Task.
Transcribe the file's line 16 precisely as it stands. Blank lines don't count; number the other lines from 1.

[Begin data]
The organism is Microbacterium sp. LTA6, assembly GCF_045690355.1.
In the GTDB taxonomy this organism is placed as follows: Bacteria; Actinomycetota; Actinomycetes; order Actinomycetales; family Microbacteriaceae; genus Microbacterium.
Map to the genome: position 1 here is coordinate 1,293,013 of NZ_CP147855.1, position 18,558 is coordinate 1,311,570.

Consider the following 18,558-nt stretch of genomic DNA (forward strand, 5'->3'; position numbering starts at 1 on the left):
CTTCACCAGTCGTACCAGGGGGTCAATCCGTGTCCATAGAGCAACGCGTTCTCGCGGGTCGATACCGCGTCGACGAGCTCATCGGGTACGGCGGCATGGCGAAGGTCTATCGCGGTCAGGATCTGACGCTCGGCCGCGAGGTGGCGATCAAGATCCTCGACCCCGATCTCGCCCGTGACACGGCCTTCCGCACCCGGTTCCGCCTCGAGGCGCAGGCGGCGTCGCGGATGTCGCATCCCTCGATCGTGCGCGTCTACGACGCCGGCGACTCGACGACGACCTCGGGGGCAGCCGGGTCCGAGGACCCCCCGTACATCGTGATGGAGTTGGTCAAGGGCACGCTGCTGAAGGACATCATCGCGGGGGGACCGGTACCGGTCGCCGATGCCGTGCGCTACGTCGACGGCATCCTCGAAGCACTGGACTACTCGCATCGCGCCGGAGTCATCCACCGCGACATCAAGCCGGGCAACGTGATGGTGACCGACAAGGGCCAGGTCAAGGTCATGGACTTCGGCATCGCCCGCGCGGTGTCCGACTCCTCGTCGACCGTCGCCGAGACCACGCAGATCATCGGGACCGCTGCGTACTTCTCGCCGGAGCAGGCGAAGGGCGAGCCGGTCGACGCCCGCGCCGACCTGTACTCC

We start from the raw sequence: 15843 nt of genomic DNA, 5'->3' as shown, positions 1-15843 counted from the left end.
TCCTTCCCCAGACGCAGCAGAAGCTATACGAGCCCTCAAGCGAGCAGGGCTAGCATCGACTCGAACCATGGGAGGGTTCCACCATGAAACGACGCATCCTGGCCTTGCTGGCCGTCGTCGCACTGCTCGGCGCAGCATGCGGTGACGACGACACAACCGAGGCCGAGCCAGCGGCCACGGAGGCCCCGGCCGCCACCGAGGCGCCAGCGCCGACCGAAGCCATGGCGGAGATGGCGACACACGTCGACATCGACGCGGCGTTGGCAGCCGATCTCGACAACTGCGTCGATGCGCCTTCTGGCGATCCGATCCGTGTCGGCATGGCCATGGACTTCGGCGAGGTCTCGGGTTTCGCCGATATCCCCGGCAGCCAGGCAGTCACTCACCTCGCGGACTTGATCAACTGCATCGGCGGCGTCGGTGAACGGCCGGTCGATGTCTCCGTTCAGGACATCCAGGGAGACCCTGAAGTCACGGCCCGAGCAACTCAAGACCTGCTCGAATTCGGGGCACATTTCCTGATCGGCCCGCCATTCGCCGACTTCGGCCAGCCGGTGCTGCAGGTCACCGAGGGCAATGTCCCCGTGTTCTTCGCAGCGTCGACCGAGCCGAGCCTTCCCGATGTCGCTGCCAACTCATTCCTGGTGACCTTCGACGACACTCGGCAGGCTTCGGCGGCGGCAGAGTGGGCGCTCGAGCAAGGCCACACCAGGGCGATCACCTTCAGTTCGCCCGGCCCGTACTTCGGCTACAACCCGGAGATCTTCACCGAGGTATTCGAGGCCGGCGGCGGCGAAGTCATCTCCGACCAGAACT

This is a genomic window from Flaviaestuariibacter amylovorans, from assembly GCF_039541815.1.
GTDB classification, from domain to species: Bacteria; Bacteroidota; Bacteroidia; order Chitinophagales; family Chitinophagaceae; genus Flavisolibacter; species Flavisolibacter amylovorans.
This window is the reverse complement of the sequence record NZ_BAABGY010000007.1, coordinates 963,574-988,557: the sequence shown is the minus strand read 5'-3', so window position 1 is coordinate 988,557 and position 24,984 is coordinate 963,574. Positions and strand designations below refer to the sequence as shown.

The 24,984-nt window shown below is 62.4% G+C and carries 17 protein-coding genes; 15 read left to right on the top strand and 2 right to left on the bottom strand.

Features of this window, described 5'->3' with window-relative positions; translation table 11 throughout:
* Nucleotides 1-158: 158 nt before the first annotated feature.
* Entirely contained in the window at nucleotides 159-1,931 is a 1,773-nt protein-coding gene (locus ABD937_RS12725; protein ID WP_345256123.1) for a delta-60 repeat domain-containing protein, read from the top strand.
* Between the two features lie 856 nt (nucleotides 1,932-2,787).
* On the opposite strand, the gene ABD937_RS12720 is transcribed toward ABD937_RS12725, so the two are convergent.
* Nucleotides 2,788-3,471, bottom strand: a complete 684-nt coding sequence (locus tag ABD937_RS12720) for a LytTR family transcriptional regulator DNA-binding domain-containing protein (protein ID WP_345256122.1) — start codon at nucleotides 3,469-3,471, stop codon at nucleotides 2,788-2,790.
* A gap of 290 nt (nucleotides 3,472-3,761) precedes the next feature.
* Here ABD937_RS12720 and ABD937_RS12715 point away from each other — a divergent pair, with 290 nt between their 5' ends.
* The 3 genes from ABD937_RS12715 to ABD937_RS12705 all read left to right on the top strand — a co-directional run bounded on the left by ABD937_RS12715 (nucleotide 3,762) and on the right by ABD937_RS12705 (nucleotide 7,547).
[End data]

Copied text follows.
* On the opposite strand, the gene ABD937_RS12720 is transcribed toward ABD937_RS12725, so the two are convergent.